MEMBERS had a “huge voice” at the SNP’s South Scotland regional assembly as they quizzed the First Minister on a variety of different issues following his speech.

Held at The Bridge in Dumfries, over 200 party members from across Dumfries and Galloway, the Scottish Borders, Ayrshire, and beyond joined politicians to express their views on the party's independence strategy ahead of the next General Election.

While media were not allowed into the venue until First Minister Humza Yousaf and Minister for Independence Jamie Hepburn addressed the audience, The National was told that the three-minute presentations by delegates during the morning session sparked plenty of debate.

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And, the FM was asked about a whole host of issues during a 30-minute Q&A section after his speech ranging from how members could put forward the economic case for independence on the doorstep, how the area could get better and more diverse media representation, and more details on the upcoming rebuttal unit set to tackle disinformation about independence.

Yousaf and Hepburn’s speeches also touched on local issues, while South Scotland MSP Emma Harper said the event had been “uplifting” for those in the region.

The First Minister told members during his speech it was the “duty” of those in the region to take the independence case to “every household in the South of Scotland” and get across what the SNP had done locally.

The National: SNP members outside of the South Scotland regional assemblySNP members outside of the South Scotland regional assembly (Image: NQ staff/The National)

He also said that independence support was "rock solid" and has "never been stronger".

Speaking to journalists after a meet and greet with delegates, the FM said that the “real driving force” of the SNP was its members.

He said: “They’re the ones who decide policy, who will decide strategies and of course I’ll implement that strategy and do what I can to drive it forward, but our members engaging on the issue of independence, we’ve talked about climate change, about poverty, we’ve talked about so many issues that are affecting people in their lives, including, of course, that golden thread of independence.

“So I’m here to listen to the membership, engage with them and we had really good conversations afterward.”

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Despite the odd interruption from seagulls circling over the venue, Yousaf gave a rousing speech to members and said that independence would be at the heart of the upcoming election campaign.

SNP depute leader Keith Brown, Net Zero Secretary Màiri McAllan, housing minister Paul McLennan, drugs minister Elena Whitham and community safety minister Siobhian Brown were also at the event speaking to party members.

“This has been an excellent occasion, it’s just what we need and want,” Ian Reid, from SNP Tweedale branch said.

The National:

“Possibly the biggest thing is that it's bringing members together, members have a huge voice and have had a huge part to play, with all sorts of different views, but it feels safe to be expressing those views.”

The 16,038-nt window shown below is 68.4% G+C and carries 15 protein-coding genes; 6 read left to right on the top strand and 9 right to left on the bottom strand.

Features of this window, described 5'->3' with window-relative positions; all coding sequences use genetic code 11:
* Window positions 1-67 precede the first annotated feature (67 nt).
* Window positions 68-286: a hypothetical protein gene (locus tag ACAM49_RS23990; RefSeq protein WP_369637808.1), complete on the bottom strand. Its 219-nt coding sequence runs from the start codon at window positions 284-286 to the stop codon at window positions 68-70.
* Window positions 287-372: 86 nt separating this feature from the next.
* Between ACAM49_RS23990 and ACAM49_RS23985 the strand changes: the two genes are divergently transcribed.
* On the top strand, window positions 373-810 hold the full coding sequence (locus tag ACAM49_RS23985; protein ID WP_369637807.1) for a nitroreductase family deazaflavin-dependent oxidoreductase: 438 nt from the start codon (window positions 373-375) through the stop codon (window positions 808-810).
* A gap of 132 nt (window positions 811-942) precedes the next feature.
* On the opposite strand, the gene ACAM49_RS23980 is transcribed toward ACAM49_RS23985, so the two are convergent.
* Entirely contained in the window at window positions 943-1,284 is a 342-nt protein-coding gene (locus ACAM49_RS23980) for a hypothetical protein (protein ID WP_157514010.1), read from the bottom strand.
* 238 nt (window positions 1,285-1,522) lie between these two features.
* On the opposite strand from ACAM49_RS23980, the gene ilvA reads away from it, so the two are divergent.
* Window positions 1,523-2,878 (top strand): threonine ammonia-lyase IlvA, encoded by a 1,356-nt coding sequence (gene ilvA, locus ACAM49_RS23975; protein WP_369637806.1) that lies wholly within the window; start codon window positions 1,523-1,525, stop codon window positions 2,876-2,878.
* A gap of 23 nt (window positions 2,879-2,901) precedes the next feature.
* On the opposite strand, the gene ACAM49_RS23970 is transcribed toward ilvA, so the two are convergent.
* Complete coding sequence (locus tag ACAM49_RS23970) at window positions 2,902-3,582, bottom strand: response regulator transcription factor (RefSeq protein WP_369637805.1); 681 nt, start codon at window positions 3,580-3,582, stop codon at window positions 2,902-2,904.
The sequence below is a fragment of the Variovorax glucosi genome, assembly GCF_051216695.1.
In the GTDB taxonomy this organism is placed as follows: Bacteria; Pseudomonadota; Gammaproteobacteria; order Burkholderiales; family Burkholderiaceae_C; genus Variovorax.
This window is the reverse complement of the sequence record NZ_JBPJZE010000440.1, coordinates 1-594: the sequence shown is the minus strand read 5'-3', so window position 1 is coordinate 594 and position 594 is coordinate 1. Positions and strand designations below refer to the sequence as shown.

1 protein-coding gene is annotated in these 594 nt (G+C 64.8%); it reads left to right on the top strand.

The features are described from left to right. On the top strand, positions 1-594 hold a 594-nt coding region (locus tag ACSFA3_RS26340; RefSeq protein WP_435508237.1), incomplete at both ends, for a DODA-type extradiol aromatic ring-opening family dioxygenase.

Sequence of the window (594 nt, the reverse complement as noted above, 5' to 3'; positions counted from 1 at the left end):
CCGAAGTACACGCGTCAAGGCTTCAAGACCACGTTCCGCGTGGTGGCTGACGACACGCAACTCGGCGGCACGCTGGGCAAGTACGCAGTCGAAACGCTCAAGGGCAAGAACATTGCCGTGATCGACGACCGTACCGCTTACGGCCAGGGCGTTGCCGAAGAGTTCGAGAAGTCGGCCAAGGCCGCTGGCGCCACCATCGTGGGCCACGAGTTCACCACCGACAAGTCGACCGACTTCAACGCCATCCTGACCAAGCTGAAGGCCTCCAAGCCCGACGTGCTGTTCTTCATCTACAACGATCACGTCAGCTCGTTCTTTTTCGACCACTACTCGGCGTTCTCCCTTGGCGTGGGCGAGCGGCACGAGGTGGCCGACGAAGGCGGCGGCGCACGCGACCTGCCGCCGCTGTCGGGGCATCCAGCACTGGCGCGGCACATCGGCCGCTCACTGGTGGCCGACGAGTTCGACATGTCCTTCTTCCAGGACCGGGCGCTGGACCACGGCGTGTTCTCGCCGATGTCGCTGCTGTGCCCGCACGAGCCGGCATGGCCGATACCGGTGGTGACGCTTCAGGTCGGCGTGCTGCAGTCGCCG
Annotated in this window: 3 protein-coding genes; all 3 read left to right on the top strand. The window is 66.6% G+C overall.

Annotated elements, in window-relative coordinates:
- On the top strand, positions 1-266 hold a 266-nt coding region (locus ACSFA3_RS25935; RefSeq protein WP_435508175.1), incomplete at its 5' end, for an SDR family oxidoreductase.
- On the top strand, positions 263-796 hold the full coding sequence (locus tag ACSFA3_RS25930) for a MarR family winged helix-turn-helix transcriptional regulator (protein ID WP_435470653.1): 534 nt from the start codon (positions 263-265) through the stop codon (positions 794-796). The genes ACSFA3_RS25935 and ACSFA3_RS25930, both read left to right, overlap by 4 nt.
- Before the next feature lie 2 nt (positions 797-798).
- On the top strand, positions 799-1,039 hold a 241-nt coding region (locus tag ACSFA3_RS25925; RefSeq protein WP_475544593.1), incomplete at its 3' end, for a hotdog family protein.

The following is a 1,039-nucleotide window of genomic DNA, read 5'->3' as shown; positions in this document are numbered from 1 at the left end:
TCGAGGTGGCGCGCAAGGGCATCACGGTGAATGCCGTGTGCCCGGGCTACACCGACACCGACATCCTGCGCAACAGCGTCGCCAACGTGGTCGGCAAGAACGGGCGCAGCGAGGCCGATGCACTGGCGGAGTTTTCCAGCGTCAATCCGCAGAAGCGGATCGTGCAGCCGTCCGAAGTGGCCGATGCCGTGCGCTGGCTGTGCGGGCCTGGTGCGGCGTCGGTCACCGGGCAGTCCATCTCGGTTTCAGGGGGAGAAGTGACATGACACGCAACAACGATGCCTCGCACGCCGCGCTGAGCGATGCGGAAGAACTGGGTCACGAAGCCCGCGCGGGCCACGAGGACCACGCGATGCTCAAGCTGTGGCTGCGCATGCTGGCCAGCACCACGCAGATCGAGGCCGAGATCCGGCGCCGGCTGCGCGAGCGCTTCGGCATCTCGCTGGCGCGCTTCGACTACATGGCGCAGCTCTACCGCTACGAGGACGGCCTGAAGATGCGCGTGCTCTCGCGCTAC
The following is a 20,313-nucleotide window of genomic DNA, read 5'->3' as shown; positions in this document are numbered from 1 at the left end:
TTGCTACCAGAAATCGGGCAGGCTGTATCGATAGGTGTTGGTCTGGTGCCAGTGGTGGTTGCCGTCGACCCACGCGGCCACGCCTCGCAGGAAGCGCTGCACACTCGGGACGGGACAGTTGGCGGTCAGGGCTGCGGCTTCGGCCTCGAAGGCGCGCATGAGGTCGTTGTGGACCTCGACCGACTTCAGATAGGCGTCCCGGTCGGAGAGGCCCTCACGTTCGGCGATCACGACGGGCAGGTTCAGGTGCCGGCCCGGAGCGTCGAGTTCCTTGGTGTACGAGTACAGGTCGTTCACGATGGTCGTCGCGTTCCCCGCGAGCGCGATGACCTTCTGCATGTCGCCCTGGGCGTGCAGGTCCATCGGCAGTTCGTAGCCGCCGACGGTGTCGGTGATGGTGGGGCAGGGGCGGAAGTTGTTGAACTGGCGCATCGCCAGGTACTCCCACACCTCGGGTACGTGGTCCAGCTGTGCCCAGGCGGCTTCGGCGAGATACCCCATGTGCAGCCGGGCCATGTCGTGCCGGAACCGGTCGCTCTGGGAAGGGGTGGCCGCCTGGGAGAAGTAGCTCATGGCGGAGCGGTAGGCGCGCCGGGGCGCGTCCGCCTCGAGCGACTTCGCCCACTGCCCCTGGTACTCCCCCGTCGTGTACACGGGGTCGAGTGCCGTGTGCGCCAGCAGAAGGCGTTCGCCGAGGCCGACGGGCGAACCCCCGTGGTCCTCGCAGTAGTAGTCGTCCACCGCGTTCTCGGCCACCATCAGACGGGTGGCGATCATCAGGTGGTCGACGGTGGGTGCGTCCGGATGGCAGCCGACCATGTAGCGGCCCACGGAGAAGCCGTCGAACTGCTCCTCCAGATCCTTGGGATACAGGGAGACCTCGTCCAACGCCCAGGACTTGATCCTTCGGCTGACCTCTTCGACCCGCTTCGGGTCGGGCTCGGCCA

Reid added that some of the strong themes that emerged were how to bring other parts into the mix and widen out the independence case, adding that the Yes movement is “stronger together”.

Stewart Dickson, also a member of the Tweedale branch, added that members called for the reconvention of the Scottish Constitutional Convention, which allowed devolution to happen, to “drive and consolidate the grassroots movement”.

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Fay Sinclair, SNP councillor for Galashiels and District on Scottish Borders council, raised the issue during the Q&A with the FM, asking how to find “co-operation and pull together as a movement”.

The FM said the movement is “bigger than one party” but added there was “no point pretending” that the SNP wasn’t the “biggest vehicle for independence”.

“I’ll do everything I can to unite and work with other parts of the movement,” he added.

Local MSP Harper said that the event had left members feeling “upbeat, happy and glad” to be engaging in internal party democracy.

The National:

“They've had a long two and a half years of COVID, being shut down,” she said.

“I know how it feels when members go to conference because it's quite uplifting, and that is how I feel today and people have told me that this has been great.”

Harper added that members were “dead chuffed” to hear from depute leader Brown in the morning and enjoyed the session on how councillors can be “motivators and leaders” for Scottish independence in the south.

“And then the members [were] on their feet, suggesting what we need to do as a particular in the south, like educate people about the Common Travel Area,” she added.

The event closed with a panel where members could question ministers Whitham, McLennan and former local MSP Stewart Stevenson, with closing remarks made by Net Zero Secretary McAllan.